Building Allure: The Changing Faces of Winery Architecture

When Miguel Mateu purchased the Castle of Perelada in 1923, a vast renovation was needed. His dream was to modernise one of Catalonia’s great historical wineries into something fit for the future. Yet such an aspiration is timeless. The need to strike a balance between utility and statements of tradition, between context and innovation, has continuously loomed over every architectural project, and the wine business is no different. What has changed however, is our considerations of how things work, and what things mean; in short perhaps, fashion.

The fluid curves of Zaha Hadid’s architectural designs have taken on an iconic status over the last three decades and represent a genre-defining global style for her generation. Scooping up endless prizes for her work, she has been described as the woman who “liberated architectural geometry and gave it a whole new expressive identity”. Such interpretations of fluidity were in vogue when Nicolas Desmazières and Anouk Legendre conceived Bordeaux’s latest landmark attraction - the Cité du Vin museum.

Dedicated to the art, culture and commerce of wine, its torus-like exterior not only symbolises the perpetual movement of wine in a glass, but also of Bordeaux itself, forever in motion. Its aura is embellished with a golden shimmer, a subtle nod to the light limestone classicism of the city; or perhaps, to the silty copper and auburn shades thrown up by the River Garonne as it makes its way along the quayside, to the Gironde estuary.

The exhibition space is spread across a floor space of more than 3,000 m2, with 22 different areas featuring interactive experiences that stimulate the senses. Yet much of the building’s appeal lies in a perceived aesthetic quality. It is a design that functions at every level of consciousness, contributing to our understanding of space, atmosphere and meditative reflection. Buried within the allure is the museum’s seamless integration with its surroundings. It is original yet also rooted in the landscape with confidence, a proclamation of genuine belonging. Perhaps this is what César Pelli meant, when the famous 20th century Argentine architect said “I see my buildings as pieces of cities, and in my designs I try to make them into responsible and contributing citizens.”


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Responsibility is a term that underpins much of today’s designs, but it was amongst Bordeaux’s grand chateaux, those carefully curated edifices of wealth, power and success, that wine began its transformation from agricultural staple to luxury product. In classifying vineyards (1855) and their resulting wines, a hierarchy of quality was created, and in the ongoing battle for superiority, winemaking families inevitably leveraged the aesthetic value of their luxurious neo-classical properties. Any upstanding gentleman of discernment and taste surely knew that the finest of wines could only be made on the finest of estates.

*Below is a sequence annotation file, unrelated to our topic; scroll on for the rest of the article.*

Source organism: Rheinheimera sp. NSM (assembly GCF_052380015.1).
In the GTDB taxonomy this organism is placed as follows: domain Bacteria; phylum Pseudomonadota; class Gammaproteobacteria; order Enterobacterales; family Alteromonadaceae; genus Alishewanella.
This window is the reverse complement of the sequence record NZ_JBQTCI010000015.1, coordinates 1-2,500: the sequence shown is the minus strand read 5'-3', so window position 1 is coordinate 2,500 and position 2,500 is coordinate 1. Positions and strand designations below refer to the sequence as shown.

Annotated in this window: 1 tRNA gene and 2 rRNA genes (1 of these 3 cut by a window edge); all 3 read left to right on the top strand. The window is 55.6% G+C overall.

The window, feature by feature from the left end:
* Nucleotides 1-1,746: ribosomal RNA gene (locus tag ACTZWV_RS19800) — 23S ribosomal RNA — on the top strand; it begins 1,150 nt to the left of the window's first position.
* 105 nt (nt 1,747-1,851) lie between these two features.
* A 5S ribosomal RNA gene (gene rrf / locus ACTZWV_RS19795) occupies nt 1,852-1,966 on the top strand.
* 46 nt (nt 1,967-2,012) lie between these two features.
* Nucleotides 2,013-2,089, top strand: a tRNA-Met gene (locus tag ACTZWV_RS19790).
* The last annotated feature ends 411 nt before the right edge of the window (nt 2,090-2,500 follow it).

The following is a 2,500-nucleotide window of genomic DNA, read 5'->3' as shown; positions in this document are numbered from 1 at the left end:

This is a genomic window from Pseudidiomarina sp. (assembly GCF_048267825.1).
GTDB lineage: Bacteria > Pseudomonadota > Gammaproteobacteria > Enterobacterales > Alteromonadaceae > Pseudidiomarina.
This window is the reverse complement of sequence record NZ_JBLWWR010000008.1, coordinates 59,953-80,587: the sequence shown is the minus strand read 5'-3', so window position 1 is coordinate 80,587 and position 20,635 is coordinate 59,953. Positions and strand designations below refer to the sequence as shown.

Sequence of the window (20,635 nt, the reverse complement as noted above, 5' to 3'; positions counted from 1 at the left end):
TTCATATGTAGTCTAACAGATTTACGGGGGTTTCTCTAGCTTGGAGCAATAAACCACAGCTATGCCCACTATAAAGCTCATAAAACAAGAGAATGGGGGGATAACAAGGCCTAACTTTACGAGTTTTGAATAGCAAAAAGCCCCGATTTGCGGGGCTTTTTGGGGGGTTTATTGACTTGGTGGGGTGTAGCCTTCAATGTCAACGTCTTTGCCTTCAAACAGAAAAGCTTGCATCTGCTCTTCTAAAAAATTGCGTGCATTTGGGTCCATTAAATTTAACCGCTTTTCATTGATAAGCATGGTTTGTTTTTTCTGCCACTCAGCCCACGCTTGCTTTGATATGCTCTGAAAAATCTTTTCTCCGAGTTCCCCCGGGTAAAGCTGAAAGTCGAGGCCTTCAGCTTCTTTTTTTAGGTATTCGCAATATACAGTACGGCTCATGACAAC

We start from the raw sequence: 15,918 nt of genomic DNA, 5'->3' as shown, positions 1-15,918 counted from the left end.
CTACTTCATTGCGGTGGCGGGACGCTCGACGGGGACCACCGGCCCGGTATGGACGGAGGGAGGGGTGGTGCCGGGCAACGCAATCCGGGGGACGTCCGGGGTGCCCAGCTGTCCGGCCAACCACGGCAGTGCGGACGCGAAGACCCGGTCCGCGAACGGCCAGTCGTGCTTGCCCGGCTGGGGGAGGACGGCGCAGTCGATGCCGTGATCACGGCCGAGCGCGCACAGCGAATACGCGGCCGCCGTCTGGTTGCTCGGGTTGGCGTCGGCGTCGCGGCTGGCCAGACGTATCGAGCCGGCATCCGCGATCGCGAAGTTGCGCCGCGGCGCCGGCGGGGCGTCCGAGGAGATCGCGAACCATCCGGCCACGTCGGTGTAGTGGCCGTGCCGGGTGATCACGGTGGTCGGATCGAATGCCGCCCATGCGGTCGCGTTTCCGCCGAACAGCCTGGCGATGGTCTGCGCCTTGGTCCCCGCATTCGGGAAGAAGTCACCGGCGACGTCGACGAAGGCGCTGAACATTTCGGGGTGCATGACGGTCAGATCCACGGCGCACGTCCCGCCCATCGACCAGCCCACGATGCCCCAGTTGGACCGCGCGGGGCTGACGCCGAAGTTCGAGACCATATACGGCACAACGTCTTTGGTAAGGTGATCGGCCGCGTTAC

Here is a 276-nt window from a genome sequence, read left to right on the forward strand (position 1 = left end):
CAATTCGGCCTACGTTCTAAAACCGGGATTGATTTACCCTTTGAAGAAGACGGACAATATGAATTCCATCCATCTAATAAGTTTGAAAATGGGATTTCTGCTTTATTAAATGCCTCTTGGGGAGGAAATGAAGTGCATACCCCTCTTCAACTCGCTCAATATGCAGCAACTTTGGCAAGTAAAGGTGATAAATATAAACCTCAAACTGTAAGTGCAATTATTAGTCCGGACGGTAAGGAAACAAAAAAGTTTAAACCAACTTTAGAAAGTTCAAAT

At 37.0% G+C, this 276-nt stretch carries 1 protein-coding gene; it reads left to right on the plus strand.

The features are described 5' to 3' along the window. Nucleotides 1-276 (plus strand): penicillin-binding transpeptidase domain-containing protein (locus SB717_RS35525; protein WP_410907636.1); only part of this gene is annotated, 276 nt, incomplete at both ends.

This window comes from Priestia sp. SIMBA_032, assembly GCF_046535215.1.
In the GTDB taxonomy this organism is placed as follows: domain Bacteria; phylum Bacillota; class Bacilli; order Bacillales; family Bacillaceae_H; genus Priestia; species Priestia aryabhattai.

The cycle perpetuated until wine, in certain circles at least, was repositioned as a statement of sophistication, civility and of learned culture. By implication the appreciation of wine became an aspiration of the upwardly mobile. Herein lies the foundation of the wine industry’s most recent architectural narrative change. If one strives to make the very best wine around, achieving such a feat must inevitably progress its production from a craft to an artform.

And art, as we know, is exhibited in a gallery.

Wineries are no longer simply production facilities, they are galleries worthy of housing vinous art. At the very top of the trade, amongst the elite, it can be difficult to separate the liquid in the glass from the illustrious settings in which it was both grown and made. Reinforcing the cultural capital of wine, the elite wineries have become temples in which a quasi-religious ceremony and rhetoric is preached. Not only must these temples or churches afford the wine pride of place, they must enable a priest to tell a story. After all, the congregation of consumers stands in anticipation, mesmerised in awe.